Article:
In many of the ASTM committees meetings I hear someone say that we have to write standards to fend off the lawyers. My response is, “make the lawyers work for their fees.” Don’t get me wrong, I have nothing against lawyers. Some of my best drinking buddies are lawyers. My problem with this mindset is that we should not be addressing construction as a science. Most aspects of construction do have a scientific basis, but in the field of interior construction and some aspects of exterior work, construction is an art. The point that is painfully clear to me is the art of plastering. I have watched many plasterers at work. At one of AWCI’s conventions there was a competition for apprentices from the plasterer’s union. These folks were amazing to watch, just the same as watching a superb athlete perform. I have tried many times to trowel a finish coat of plaster, and it always looks very amateurish.
We depend on many skilled tradespeople to perform what to the untrained eye appears to be very simple work. I’m reminded of the time I was installing wood flooring. I noticed out of the corner of my eye the owner watching me as I was nailing the wood strips together. I looked up and he said “you make that look easy.” I responded by asking him if he would give me more money if I made it look harder. Well, we all know the answer to that question. Skilled labor is in some cases difficult to find and in today’s economy even harder to keep. I know most of you have been faced with this kind of decision in the past few months.
There are several issues in the form of standards and building codes that are making life difficult for both you and your mechanics and the construction industry as a whole. The biggest threat looming over us is the International Energy Conservation Code. By the end of October, after the final comment hearings, we will have a clear idea of the full impact of the continuous insulation requirement. As you are aware, AWCI is meeting this challenge head on by way of our Stucco Energy Code Task Group. The task group is not waiting for the final approval of IECC 2012. We are moving ahead with proposed changes to ASTM C1063 to bring it into line with the anticipated code changes. The task group is looking at potential designs of wall systems that will successfully incorporate continuous insulation outboard of the framing members. In the past our segment of the industry has had the luxury of not being inundated with numerous code requirements. However, with the adoption of the new model codes that incorporate consensus standards into the body of the code, we now find ourselves under more pressure to perform. Under the legacy codes there were options that could be used that reflected regional practices. This is no longer the case. The consensus standards were revised to reflect what the International Code Council considered mandatory code language, and options were removed from the standards. Rigid code language does not always reflect the tried-and-true methods used to construct a building, and this impacts the ability of an artisan to perform his magic.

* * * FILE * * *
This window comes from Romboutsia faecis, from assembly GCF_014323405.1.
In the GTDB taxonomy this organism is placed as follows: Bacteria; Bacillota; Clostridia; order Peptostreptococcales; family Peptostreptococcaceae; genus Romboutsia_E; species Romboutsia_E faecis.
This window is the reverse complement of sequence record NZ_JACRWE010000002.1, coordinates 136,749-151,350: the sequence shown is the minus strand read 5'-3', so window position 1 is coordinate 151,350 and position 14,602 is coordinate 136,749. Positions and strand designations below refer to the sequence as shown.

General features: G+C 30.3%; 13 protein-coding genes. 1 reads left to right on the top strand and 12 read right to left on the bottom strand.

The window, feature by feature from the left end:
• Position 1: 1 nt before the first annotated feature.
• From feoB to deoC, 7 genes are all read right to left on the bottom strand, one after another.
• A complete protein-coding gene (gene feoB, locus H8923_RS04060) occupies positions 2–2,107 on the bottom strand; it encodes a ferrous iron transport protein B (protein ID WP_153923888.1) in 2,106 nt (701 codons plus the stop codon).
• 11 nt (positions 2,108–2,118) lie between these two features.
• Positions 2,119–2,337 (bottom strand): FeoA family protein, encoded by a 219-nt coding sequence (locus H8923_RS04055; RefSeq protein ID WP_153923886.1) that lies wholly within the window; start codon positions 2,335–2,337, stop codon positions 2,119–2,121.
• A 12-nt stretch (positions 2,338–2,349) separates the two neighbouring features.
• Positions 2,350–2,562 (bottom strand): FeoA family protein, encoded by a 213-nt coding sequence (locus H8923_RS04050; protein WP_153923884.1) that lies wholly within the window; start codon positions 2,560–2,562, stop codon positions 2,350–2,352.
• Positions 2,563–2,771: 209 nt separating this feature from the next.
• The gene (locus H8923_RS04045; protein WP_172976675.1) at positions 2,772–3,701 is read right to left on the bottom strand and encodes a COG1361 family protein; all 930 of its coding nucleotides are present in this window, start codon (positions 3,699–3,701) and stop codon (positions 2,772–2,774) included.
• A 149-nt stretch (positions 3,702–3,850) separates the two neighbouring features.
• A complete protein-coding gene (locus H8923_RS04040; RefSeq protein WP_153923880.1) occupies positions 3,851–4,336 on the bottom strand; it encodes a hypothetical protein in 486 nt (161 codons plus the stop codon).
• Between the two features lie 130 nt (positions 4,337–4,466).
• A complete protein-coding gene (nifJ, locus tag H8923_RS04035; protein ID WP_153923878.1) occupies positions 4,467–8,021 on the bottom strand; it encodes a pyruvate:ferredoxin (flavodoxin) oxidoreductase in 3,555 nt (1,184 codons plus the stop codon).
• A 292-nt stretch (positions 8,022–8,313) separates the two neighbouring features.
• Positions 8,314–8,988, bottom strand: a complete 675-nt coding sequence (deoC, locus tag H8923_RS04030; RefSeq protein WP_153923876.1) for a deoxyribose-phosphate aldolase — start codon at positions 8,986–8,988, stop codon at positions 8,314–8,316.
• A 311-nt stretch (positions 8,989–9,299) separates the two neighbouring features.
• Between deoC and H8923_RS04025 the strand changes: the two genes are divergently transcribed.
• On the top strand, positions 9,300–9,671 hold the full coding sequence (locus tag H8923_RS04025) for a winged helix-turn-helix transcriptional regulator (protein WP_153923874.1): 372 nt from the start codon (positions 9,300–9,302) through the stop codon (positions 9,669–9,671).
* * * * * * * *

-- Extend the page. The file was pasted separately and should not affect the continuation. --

What can you do to help change this mindset? In rather simple terms, get involved and make your voice heard. One of the easiest avenues open is to become a member of ASTM. Unless you want to, you do not have to attend meetings. But since the meetings move around the country on a regular basis, there will be one held close to you, so the impact on time and money will be less. All ballots for revisions are posted on the ASTM website, and many of the subcommittees and task groups employ electronic meetings and collaborative work sessions on the Internet as well as meeting face to face. Yes, it will require a commitment of time on your part, but not as much as you may think.
Bringing influence to bear on changes to the ICC model codes is another subject and quite different from ASTM. While the ICC holds regular hearings to consider changes, I feel that your personal efforts would be better applied on the local and state level with the ICC committees and boards and commissions that adopt the ICC model code for local jurisdictions, both city and state. I know that your contribution on this level would be appreciated by your local code officials.
Now back to participation in ASTM. In this last month’s AWCI Members Only mailing was an application to join Committee C11 on Gypsum and Related Building Materials and Systems. (If you are not an AWCI member and did not receive the newsletter, drop me a line at firstname.lastname@example.org.) The cost for membership is $75 per year. The benefits include the opportunity to influence the consensus standard process and bring the art of construction back into the standards. In addition, you receive a copy of Volume 04.01 Construction that contains most of the standards you will need, as well as a membership discount for standards not included in Volume 04.01.
Donald E. Smith, CCS, is AWCI’s director of technical services. Send your questions to email@example.com or call him directly at (703) 538.1611.